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|The Story of Maui Part 3||Started by: Maui-TikaTika on Aug 14, '22 10:15|
Aloha mai e ko'u mau hoa. Maui here once more to bring you more nā moʻolelo of my youth. I want to thank you all for reaching out and speaking to me to tell me how much you are enjoying my nā moʻolelo. Honestly it gives me great pleasure to share them with you all, and share the history of my people. If memory serves me correctly, I believe I promised you the story of How I brought fire to the world.
Maui and Mahuika
When I was much younger, and still living in the house of my mother, we did not have fire. We ate raw food, berries, nots vegetables and fish. When the rains came and the winter came, it was cold, and I could see my mother, Taranga, suffer considerably. One day when I was out fishing with my brothers, I spied smoke on the shore, and we rowed towards it. When we got there we discovered the remains of a great fire that had erupted from the ground. We sat beside the fire to get warm, and unbeknown to us, our fish started to cook due to the heat of the rocks. It was the smell that made us aware that something was different, and so we tasted the fish. It was delicious. I was determined to learn the secret of fire so that the whole village could taste cooked fish.
I knew that my ancestor, Mahuika was the guardian of fire in Lua Lalo, so I was determined to find her and demand the secret of fire. SO saying good bye to my brothers, I descended into the underworld, in search of Mahuika. Crossing the river Te tai o Maahanui, I finally came across Mahuika tending her fires. Approaching her I said 'Grandmother, it is I, Maui, give me some fire so that I may cook my food. Recognising me by my tattoos, Mahuika dipped a stick into her fire setting it alight and handed it to me. I ran along until I got to Te tai o Maahanui, and I dropped the stick into the waters. Heading back to Mahuika, I told her that I had been careless and dropped the stick into the waters while trying to cross. Again she lit a stick and gave it to me, and again I headed back to the river only to extinguish the fire. My grandmother was getting angrier and angrier, so this time I apologised, and told her that perhaps if she taught me the secret of fire then I could simply make my own when I had crossed the great river.
Now, my grandmother was at this point, very angry with me. I may have been her kin, but I was vexing her incredibly, and she had a good Idea that it was deliberate. I knew that she knew that it was deliberate, but that was all apart of my plan. She agreed to teach me the secret of fire on the condition that I allowed her to throw me into the sky. I Agreed, on one condition, that after she had thrown me into the sky, I could throw her into the Sky. My Grandmother was happy to agree. As far as she knew I was a mortal and she was a God and I wouldn't be able to throw her very far, also, as she got to go first, chances are there would not be much left of me after she threw me into the sky. With a bit of luck, perhaps she could throw me so high I would never return to the ground. So together we ascended to the land of my people.
When we got there, she asked if I was ready, but before I could answer, she grabbed me by the ankle and hurled me with all her strength into the sky. As Quick as I could I transformed into a feather, a feather of the curly-tailed Alae. Now, I don't know if you have ever tried to throw a feather, but its not the easiest thing to do. I travelled a couple of feet at most, and floated to the ground. Furious, Mahuika grabbed me again, and tried to throw me into the sky, and again I changed into a feather, and again I floated back to the ground. Again and again this occurred, with the old woman getting more and more furious. Finally as I changed back into myself, I shouted my turn, and as the old woman tried to catch her breath I grabbed her by the ankle, and swiftly growing in size and strength, I tossed her into the sky as hard as I could. As she tumbled and fell, I would catch her and hurl her back into the sky.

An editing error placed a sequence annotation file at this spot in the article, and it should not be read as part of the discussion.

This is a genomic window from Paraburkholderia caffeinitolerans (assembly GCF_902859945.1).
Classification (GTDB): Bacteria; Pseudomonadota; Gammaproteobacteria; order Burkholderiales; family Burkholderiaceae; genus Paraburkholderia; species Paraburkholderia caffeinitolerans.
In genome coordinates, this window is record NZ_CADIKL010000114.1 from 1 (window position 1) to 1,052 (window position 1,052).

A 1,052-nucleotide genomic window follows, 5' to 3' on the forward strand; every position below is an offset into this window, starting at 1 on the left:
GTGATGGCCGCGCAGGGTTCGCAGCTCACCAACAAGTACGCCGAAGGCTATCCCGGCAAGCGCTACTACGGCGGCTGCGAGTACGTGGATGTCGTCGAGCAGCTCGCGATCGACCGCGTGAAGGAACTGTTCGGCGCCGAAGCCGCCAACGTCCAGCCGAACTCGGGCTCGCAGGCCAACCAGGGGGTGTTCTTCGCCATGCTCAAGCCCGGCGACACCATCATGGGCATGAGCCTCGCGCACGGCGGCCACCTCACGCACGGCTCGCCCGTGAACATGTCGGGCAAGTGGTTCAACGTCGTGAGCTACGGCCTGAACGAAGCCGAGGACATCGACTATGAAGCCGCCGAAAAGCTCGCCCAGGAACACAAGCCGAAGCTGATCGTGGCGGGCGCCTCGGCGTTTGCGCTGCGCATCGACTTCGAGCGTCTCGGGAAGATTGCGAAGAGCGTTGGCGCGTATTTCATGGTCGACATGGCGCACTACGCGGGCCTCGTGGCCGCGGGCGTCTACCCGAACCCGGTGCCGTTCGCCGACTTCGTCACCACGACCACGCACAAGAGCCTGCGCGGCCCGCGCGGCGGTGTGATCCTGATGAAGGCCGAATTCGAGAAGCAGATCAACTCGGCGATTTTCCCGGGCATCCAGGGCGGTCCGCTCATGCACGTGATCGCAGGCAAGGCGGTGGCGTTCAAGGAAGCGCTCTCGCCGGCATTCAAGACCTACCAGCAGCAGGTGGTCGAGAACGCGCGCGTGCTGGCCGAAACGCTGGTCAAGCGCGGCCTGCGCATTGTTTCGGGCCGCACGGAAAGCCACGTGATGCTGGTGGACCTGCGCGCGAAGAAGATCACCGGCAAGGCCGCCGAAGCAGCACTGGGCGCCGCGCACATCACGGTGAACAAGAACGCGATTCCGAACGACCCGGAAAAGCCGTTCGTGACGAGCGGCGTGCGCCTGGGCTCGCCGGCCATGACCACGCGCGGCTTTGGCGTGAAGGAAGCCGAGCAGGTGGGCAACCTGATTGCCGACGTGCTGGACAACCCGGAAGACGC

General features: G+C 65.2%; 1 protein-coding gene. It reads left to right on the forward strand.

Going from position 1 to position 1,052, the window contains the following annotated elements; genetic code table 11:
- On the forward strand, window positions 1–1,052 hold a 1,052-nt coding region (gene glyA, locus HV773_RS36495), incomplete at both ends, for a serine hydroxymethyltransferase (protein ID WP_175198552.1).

Finally, exhausted and battered, she begged me to stop and agreed to teach me the secrets of fire-building, and show me which trees contained the spark of fire. So I returned to the village once more triumphant, and showed my brothers and my mother and the other villagers how by rubbing two sticks of certain tress together with a little coconut husk for some kindling, you could create a fire on which to cook, and to heat your home.
So there you have it, the story of how Maui stole you fire from down below. No doubt if my tales continue to be well received, I may return to the streets once more and tell you the tale of how I fished the islands from the sea, or defeated the giant Eel, or maybe even how "I harnessed the breeze, you're welcome, to fill your sails and shake your trees". Maybe I'll even let you guys decide which tale you wish to hear next, and no Jarrick, it won't be about my death!
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Listen'n intently, the young vessel oh'seas of peas found hisself enamoured with the words of a beautiful man'oh'seas wrapped with a snake. Blade sat in its sheath as he told a tale of his life. The beautiful mind had cracked through the sound barrier with shit like this being dropped in the dimension of space. A fuckin' grand slam of a tale.
Thank yew'fer sharin' your tale. It was beautiful.
Hands over his favorite tippin' oh tales amount of wadded cash. Wonderin' how this ones Pine'Eel Glandul'arr was doin'n all this wonderin wanderin his mind was a'doin.
|Reply by: FartBarf at Aug 14, '22 13:22|
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